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Using the 'Smart Return' to Reduce Tax Evasion

23 Pages Posted: 16 Mar 2015  

Joseph Bankman

Stanford Law School

Clifford Nass

Stanford University

Joel B. Slemrod

University of Michigan, Stephen M. Ross School of Business; National Bureau of Economic Research (NBER)

Date Written: March 14, 2015

Abstract

Tax evasion costs government over 400 billion dollars a year. We suggest enforcement efforts can be strengthened by redesigning the tax return to take advantage of social psychology research, and industry experience with data-driven systems. To illustrate the potential of this approach, in this paper we propose three categories of changes that merit testing through pilot studies. The first involves changing the wording on existing returns to increase the psychological cost of evasion and increase the perceived expectation of detection. The second builds appeals to morality in the return itself through the use of a short phrase containing a "self-relevant" noun. The third uses on-line "conversational agents" to ask adaptive questions.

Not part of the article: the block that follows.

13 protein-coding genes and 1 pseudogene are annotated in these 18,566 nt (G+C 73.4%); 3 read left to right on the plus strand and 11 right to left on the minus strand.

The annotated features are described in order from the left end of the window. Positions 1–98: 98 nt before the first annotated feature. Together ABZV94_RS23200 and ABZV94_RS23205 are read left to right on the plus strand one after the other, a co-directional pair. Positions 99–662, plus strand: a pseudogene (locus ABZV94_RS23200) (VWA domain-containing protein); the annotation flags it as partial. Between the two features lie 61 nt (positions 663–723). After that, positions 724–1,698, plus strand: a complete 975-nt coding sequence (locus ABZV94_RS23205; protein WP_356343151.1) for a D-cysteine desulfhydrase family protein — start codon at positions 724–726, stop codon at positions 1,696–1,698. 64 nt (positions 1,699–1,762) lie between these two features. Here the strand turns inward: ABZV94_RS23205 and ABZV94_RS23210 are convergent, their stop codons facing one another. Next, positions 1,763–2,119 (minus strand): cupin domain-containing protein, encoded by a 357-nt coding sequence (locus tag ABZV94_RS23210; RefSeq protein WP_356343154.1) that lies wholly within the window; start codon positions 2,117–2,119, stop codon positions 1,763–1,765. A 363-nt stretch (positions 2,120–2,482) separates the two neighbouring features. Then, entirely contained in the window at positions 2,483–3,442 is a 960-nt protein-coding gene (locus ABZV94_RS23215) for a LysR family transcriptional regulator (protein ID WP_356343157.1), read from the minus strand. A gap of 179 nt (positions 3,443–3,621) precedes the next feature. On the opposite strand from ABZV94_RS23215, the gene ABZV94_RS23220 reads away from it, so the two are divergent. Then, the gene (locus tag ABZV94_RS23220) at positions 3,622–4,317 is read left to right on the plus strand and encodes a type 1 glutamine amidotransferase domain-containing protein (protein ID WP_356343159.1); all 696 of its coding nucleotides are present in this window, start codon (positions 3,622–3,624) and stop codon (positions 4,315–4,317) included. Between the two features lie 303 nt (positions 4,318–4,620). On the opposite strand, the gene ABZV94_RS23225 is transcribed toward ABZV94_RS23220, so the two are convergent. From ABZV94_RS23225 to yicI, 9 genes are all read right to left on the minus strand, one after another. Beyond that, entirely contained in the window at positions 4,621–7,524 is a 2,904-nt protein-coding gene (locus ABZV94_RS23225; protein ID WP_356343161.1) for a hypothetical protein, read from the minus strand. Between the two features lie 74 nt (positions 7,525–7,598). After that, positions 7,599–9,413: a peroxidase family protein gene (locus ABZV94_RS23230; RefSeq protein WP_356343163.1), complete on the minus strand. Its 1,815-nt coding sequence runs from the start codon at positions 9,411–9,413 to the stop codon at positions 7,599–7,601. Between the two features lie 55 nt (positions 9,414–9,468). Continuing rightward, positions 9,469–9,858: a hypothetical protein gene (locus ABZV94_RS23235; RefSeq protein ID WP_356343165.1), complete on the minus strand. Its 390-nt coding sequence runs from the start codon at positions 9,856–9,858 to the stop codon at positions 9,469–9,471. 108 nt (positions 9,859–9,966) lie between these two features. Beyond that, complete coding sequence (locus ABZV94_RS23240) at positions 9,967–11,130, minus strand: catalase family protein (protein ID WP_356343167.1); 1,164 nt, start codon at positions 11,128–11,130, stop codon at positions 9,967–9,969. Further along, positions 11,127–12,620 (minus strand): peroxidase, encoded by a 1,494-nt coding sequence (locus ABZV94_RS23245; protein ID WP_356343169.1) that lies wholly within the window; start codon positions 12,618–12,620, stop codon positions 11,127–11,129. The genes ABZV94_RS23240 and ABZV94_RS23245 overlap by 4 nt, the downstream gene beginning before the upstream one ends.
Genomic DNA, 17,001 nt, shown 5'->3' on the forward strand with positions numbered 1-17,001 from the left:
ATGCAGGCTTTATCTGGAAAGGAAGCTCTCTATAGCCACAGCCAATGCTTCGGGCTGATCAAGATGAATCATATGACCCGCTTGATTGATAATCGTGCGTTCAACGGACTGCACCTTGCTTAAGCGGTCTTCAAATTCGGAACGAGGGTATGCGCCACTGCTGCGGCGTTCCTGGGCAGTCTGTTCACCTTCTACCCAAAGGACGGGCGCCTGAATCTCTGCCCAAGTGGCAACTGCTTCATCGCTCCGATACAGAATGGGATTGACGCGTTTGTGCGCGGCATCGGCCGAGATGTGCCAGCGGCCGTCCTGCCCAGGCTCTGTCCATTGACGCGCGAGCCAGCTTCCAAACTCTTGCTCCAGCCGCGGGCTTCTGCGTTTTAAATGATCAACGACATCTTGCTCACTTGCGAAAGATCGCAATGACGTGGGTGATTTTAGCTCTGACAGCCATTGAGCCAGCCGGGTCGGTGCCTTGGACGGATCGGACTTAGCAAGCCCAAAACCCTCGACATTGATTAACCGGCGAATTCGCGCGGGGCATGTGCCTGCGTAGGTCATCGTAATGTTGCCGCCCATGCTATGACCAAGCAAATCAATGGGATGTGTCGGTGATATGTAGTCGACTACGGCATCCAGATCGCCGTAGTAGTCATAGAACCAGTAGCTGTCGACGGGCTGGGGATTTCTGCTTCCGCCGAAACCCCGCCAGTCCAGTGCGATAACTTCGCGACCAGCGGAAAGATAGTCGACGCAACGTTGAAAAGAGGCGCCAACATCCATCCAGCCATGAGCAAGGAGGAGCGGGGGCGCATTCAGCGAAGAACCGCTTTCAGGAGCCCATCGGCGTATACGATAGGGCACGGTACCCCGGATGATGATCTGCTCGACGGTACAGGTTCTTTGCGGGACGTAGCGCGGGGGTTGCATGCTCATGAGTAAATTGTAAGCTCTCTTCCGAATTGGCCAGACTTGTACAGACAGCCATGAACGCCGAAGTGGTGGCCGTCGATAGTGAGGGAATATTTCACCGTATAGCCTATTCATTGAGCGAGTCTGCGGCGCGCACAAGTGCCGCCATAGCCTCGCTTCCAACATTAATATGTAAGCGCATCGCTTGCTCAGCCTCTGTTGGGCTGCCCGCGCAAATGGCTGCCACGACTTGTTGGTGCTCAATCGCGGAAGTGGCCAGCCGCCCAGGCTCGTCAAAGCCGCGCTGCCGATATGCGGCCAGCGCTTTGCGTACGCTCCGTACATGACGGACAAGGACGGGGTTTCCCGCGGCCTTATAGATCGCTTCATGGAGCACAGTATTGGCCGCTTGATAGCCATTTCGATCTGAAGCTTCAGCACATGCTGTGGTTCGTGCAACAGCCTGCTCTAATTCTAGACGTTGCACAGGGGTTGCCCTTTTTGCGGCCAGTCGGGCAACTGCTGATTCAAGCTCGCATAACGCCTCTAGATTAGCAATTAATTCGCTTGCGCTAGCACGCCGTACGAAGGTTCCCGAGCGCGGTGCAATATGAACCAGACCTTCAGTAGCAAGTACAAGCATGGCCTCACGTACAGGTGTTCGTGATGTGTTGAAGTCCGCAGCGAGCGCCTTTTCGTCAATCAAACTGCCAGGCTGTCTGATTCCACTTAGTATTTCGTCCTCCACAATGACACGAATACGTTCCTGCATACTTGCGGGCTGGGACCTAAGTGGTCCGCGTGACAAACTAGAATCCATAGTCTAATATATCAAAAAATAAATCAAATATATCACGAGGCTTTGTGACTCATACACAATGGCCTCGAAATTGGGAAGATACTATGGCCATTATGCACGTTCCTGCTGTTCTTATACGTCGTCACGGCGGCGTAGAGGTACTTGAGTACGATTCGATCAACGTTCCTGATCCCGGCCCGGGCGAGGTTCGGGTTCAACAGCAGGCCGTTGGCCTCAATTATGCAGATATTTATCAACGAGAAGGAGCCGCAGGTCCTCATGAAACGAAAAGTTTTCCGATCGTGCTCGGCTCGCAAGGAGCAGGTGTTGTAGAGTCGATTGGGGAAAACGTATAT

Keywords: tax evasion, tax evasion costs, tax returns, government, social psychology research, data-driven systems, merit testing, pilot studies, tax return wording, psychological cost of tax evasion, perceived expectation of detection, morality, self-relevant noun, on-line conversational agents, adaptive que

JEL Classification: H02, H26, K34, K42

Suggested Citation

Bankman, Joseph and Nass, Clifford and Slemrod, Joel B., Using the 'Smart Return' to Reduce Tax Evasion (March 14, 2015). Stanford Public Law Working Paper No. 2578432. Available at SSRN: https://ssrn.com/abstract=2578432 or http://dx.doi.org/10.2139/ssrn.2578432

Joseph Bankman (Contact Author)

Stanford Law School ( email )

559 Nathan Abbott Way
Stanford, CA 94305-8610
United States
650-725-3825 (Phone)
650-725-7663 (Fax)

Clifford I Nass

Stanford University ( email )

Stanford, CA 94305
United States

Joel B. Slemrod

University of Michigan, Stephen M. Ross School of Business ( email )

701 Tappan Street
Room R5396
Ann Arbor, MI 48109-1234
United States
734-936-3914 (Phone)
734-763-4032 (Fax)

National Bureau of Economic Research (NBER)

1050 Massachusetts Avenue
Cambridge, MA 02138
United States

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